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Both Democrats and Republicans agree that changes are needed to H-2A visa program
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A group of Democratic senators recently filed legislation that would protect the country's undocumented farmworkers from deportation and put them on a path to citizenship.
Sen. Dianne Feinstein, D-Calif., introduced the Agricultural Worker Program Act, which would provide a "blue card" to undocumented farmworkers who have worked in agriculture for at least 100 days over the past two years, shielding them from deportation. The bill would then permit those blue card holders to apply for a green card once they work in agriculture for either 100 days per year for the next five years or 150 days per year for the next three years. After five years with a green card, they would be eligible to apply for citizenship.
[SHRM members-only toolkit: Obtaining U.S. Employment Visas]
Feinstein's proposal is similar to legislation she has championed in the past, including for provisions in the comprehensive immigration reform bill that passed the Senate in 2013.
It's estimated that 90 percent of agriculture workers in California are foreign-born, and that up to 70 percent are undocumented.
"Everywhere I travel in California, I hear from farmers, growers and producers from all industries that there aren't enough workers," Feinstein said. "Farm labor is performed almost exclusively by undocumented immigrants—a fact that should surprise no one. By protecting farmworkers from deportation, our bill achieves two goals—ensuring that hardworking immigrants don't live in fear and California's agriculture industry has the workforce it needs to thrive."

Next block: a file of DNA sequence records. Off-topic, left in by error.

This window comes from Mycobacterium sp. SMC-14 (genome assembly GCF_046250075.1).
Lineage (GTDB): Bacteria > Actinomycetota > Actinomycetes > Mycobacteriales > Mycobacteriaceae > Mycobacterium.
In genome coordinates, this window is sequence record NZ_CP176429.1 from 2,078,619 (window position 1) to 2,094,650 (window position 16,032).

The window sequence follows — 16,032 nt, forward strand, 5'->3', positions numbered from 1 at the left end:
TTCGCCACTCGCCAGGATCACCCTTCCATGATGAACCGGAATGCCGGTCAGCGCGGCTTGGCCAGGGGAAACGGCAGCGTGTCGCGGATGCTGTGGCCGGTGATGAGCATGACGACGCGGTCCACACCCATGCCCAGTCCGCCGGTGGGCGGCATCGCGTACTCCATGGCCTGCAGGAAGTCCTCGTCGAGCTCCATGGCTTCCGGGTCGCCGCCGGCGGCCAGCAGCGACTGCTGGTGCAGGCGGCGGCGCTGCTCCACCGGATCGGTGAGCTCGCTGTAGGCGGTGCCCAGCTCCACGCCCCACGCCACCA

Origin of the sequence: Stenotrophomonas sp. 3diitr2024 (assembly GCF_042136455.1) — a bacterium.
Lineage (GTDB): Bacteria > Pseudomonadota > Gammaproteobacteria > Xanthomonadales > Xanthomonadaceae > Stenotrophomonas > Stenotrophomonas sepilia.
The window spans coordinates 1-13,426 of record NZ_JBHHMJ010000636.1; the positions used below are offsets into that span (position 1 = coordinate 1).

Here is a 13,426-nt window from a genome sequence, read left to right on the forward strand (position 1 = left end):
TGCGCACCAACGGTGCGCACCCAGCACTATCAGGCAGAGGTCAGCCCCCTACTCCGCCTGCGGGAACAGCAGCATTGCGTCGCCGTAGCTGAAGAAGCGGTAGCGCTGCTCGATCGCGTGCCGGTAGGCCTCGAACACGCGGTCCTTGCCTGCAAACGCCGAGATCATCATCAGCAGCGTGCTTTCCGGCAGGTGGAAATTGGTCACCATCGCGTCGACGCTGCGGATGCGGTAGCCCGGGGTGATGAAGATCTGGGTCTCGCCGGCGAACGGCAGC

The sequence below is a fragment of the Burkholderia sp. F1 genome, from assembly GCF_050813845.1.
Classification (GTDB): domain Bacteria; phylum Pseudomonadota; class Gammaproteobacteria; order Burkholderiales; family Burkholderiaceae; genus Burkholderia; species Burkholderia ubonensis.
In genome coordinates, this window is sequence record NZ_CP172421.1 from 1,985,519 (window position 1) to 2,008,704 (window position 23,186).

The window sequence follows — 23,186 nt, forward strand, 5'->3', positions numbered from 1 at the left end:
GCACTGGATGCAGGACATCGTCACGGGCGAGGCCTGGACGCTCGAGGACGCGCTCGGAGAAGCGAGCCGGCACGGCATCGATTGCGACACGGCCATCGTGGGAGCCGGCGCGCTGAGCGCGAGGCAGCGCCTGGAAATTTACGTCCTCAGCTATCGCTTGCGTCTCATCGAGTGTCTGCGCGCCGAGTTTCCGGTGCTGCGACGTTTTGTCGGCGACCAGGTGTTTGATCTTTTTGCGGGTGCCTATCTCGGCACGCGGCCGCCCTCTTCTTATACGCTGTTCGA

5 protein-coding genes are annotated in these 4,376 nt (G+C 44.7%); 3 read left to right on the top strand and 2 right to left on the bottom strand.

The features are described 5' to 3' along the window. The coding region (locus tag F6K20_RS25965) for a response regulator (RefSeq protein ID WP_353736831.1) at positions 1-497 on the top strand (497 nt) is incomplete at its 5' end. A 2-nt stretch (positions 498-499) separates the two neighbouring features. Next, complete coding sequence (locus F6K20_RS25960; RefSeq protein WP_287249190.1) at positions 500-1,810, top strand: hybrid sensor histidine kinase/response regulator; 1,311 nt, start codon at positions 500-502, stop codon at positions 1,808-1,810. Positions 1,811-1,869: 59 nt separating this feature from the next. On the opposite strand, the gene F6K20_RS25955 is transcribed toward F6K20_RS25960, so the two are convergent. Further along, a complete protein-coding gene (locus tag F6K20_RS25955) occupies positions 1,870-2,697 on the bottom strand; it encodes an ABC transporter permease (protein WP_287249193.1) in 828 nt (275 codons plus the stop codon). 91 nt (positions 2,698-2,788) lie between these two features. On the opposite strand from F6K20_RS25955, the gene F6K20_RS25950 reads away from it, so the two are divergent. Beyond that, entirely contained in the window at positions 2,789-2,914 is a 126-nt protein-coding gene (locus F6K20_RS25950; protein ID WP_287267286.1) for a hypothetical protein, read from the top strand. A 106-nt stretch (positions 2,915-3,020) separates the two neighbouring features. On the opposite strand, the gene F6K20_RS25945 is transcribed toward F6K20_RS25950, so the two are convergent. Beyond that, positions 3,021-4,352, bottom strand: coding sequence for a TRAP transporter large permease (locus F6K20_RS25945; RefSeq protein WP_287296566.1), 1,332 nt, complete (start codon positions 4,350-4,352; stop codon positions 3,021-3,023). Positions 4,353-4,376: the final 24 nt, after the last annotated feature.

Senate Judiciary Committee Chairman Sen. Charles Grassley, R-Iowa, agreed in a statement that "insufficient farm labor is a legitimate issue that deserves further review" but cautioned that "any authorization for foreign agricultural workers must be structured in a way that protects American workers. It must also ensure that American workers are not displaced by foreign counterparts."
Democrats plan to introduce companion legislation in the House, and Rep. Bob Goodlatte, R-Va., signaled that he is currently working on legislation to overhaul the H-2A agricultural guest worker visa program. He has proposed changes to the program during past sessions of Congress.
The California Farm Bureau Federation, which promotes the interests of family farms and ranches, said it is encouraged by Feinstein's bill but that more needs to be done to address future workflow through a temporary worker visa program and H-2A reform.
"The Farm Bureau encourages President [Donald] Trump and congressional leaders from both parties to enact immigration legislation that addresses farmers' need for a legal, stable workforce," said federation president Paul Wenger in a statement.
The United Farm Workers also supports the Agricultural Worker Program Act. "Overwhelmingly, farmworkers do the hard, brutal work of feeding all of us—it is long past time that the law should allow professional farmworkers the chance to earn legal status," said Arturo Rodriguez, president of United Farm Workers.
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